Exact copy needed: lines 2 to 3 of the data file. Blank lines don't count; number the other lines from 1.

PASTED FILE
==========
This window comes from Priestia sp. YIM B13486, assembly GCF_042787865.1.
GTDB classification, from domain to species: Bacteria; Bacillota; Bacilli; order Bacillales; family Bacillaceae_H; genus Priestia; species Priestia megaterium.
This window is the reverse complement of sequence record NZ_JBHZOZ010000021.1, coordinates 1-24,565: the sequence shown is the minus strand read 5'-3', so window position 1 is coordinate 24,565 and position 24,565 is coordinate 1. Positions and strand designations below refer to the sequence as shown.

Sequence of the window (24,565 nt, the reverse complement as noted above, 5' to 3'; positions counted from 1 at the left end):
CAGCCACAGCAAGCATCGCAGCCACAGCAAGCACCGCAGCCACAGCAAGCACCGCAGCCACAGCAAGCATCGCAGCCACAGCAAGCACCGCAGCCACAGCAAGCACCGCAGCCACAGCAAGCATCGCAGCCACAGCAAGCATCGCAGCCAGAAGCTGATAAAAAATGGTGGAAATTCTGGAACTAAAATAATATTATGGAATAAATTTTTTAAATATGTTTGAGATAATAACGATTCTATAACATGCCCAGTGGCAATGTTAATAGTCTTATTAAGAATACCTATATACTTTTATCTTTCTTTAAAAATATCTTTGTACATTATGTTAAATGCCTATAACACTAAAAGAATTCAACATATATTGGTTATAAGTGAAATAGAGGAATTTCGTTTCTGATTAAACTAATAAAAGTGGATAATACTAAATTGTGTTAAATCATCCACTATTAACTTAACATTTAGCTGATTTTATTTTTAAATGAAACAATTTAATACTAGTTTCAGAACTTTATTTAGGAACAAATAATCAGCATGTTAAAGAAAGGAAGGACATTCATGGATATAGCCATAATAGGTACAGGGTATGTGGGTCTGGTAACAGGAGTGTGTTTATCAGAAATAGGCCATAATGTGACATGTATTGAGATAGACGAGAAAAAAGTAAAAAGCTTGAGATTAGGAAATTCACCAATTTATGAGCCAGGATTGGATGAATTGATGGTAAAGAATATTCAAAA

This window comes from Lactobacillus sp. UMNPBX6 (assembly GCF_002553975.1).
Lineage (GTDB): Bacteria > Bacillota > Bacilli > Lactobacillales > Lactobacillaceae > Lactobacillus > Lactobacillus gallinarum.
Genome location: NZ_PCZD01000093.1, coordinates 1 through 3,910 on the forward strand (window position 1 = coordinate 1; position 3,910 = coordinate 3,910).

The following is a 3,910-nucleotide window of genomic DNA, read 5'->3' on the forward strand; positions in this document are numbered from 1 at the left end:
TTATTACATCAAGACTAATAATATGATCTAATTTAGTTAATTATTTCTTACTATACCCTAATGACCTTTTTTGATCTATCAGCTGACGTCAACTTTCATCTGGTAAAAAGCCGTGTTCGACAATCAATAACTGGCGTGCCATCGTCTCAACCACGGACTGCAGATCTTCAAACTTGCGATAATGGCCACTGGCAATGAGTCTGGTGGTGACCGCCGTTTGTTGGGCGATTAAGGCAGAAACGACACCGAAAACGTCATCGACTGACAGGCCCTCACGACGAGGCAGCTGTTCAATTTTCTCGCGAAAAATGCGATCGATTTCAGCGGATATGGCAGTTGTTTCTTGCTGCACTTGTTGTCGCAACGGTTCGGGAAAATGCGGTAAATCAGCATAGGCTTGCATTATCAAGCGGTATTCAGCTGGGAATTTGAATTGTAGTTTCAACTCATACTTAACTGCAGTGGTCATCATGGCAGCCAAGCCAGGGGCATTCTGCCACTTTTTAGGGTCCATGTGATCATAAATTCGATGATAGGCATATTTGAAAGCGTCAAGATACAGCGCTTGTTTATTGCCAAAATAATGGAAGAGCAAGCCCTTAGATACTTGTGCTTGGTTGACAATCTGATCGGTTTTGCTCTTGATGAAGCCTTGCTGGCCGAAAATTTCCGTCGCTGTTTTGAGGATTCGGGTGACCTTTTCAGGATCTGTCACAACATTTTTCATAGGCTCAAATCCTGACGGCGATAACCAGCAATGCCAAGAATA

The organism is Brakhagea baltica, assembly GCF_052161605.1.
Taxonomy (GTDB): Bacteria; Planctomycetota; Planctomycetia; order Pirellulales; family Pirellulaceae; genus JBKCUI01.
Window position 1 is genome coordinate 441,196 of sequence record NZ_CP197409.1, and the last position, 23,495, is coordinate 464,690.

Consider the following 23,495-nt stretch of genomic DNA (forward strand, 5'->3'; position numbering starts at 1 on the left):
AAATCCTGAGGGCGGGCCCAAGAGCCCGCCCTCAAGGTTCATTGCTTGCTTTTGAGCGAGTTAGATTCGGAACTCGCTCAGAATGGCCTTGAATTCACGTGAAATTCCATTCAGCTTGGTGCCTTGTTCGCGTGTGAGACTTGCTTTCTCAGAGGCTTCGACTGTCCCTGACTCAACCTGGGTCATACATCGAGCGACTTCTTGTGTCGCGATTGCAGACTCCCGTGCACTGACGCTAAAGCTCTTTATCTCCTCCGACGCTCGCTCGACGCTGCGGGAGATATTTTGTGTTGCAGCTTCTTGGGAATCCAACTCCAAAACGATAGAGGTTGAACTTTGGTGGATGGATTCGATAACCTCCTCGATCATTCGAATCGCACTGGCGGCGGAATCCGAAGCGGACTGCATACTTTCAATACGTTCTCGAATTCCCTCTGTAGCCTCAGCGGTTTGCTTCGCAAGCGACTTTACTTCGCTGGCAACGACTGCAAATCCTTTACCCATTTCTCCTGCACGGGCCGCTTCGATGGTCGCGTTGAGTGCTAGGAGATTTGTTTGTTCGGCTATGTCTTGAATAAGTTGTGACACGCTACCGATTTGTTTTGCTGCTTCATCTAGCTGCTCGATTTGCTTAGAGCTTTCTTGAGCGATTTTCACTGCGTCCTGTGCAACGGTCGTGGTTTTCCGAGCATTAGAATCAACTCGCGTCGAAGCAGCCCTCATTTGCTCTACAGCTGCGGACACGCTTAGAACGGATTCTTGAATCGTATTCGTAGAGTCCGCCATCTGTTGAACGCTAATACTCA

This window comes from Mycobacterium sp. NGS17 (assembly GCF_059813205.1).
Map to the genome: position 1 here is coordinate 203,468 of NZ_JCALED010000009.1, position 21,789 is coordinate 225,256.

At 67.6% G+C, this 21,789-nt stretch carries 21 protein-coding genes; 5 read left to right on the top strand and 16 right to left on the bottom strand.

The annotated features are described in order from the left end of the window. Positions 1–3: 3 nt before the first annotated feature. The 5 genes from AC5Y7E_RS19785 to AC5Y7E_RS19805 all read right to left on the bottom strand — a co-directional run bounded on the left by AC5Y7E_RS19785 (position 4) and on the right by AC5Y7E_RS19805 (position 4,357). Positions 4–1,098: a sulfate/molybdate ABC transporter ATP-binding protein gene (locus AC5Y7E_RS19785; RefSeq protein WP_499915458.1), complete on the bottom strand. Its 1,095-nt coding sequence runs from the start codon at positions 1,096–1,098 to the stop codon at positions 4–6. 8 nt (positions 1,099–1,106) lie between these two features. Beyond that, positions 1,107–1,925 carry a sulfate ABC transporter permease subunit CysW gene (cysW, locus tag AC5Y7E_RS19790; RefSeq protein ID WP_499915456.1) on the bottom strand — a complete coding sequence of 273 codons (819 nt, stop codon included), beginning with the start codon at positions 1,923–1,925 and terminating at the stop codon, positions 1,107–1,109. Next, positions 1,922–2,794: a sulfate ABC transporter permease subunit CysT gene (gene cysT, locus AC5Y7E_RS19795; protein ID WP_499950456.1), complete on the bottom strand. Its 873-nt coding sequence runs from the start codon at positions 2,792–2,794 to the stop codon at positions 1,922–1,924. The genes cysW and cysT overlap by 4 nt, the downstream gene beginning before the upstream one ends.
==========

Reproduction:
GTDB classification, from domain to species: Bacteria; Bacillota; Bacilli; order Bacillales; family Bacillaceae_H; genus Priestia; species Priestia megaterium.
This window is the reverse complement of sequence record NZ_JBHZOZ010000021.1, coordinates 1-24,565: the sequence shown is the minus strand read 5'-3', so window position 1 is coordinate 24,565 and position 24,565 is coordinate 1. Positions and strand designations below refer to the sequence as shown.